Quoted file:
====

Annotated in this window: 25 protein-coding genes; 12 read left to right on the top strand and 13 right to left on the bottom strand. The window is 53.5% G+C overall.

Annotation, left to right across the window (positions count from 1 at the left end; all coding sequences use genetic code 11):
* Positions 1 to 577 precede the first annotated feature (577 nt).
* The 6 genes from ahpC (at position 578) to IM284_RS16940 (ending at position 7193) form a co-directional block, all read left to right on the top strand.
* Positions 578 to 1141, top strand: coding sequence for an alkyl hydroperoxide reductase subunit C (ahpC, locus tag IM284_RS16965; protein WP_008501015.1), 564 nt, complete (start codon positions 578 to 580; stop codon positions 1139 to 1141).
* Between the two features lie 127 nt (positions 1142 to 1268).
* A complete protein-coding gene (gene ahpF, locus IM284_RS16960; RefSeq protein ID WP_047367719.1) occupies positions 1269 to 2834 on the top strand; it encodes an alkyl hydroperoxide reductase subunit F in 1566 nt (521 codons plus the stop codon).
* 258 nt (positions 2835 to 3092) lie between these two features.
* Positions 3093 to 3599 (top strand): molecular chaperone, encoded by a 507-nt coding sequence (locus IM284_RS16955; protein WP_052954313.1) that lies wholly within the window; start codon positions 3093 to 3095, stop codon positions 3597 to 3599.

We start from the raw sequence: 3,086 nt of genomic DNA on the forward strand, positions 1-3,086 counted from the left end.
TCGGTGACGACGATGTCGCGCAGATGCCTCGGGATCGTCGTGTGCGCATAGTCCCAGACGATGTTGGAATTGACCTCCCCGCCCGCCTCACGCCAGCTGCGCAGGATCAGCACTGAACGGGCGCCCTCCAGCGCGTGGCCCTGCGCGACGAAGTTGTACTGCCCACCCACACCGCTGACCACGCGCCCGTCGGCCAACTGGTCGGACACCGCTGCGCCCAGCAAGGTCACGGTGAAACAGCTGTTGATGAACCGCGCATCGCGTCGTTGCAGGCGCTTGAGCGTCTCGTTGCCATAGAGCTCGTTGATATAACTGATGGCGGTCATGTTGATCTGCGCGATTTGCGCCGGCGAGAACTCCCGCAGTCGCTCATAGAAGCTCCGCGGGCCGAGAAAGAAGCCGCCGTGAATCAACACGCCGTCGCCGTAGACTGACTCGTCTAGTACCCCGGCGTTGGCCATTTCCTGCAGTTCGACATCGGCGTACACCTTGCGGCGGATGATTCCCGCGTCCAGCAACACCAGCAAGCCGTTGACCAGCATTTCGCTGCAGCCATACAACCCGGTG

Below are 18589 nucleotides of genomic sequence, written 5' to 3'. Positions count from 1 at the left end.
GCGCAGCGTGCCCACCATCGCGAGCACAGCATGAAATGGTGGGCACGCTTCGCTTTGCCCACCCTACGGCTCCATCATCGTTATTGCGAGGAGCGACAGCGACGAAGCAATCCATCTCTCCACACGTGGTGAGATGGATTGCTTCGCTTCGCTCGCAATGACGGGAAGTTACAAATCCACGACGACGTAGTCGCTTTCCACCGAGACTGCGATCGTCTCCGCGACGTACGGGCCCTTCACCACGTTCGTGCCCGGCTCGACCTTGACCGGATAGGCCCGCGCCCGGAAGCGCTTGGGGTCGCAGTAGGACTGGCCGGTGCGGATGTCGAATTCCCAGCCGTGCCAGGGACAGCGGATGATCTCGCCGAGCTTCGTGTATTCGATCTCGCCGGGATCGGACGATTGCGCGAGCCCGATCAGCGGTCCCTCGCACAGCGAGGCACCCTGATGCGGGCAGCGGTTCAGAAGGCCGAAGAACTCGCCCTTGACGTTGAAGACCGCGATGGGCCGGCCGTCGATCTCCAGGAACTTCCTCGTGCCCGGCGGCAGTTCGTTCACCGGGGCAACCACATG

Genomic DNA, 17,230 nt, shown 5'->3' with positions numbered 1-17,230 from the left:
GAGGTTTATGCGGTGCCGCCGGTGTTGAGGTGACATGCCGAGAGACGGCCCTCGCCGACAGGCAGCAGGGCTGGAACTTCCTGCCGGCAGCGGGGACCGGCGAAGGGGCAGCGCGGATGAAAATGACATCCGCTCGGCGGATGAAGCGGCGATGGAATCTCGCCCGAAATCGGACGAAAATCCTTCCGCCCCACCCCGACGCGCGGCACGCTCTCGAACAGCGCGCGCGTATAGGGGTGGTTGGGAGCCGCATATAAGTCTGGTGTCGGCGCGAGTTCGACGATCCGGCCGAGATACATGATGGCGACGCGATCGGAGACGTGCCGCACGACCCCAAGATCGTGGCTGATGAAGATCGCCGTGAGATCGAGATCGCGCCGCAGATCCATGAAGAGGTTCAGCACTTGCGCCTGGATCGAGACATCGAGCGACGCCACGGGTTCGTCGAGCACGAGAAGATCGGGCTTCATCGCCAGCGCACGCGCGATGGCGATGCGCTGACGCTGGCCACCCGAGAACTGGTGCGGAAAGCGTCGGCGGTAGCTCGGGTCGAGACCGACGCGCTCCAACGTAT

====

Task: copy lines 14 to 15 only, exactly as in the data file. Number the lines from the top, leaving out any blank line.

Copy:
Genomic DNA, 17,230 nt, shown 5'->3' with positions numbered 1-17,230 from the left:
GAGGTTTATGCGGTGCCGCCGGTGTTGAGGTGACATGCCGAGAGACGGCCCTCGCCGACAGGCAGCAGGGCTGGAACTTCCTGCCGGCAGCGGGGACCGGCGAAGGGGCAGCGCGGATGAAAATGACATCCGCTCGGCGGATGAAGCGGCGATGGAATCTCGCCCGAAATCGGACGAAAATCCTTCCGCCCCACCCCGACGCGCGGCACGCTCTCGAACAGCGCGCGCGTATAGGGGTGGTTGGGAGCCGCATATAAGTCTGGTGTCGGCGCGAGTTCGACGATCCGGCCGAGATACATGATGGCGACGCGATCGGAGACGTGCCGCACGACCCCAAGATCGTGGCTGATGAAGATCGCCGTGAGATCGAGATCGCGCCGCAGATCCATGAAGAGGTTCAGCACTTGCGCCTGGATCGAGACATCGAGCGACGCCACGGGTTCGTCGAGCACGAGAAGATCGGGCTTCATCGCCAGCGCACGCGCGATGGCGATGCGCTGACGCTGGCCACCCGAGAACTGGTGCGGAAAGCGTCGGCGGTAGCTCGGGTCGAGACCGACGCGCTCCAACGTAT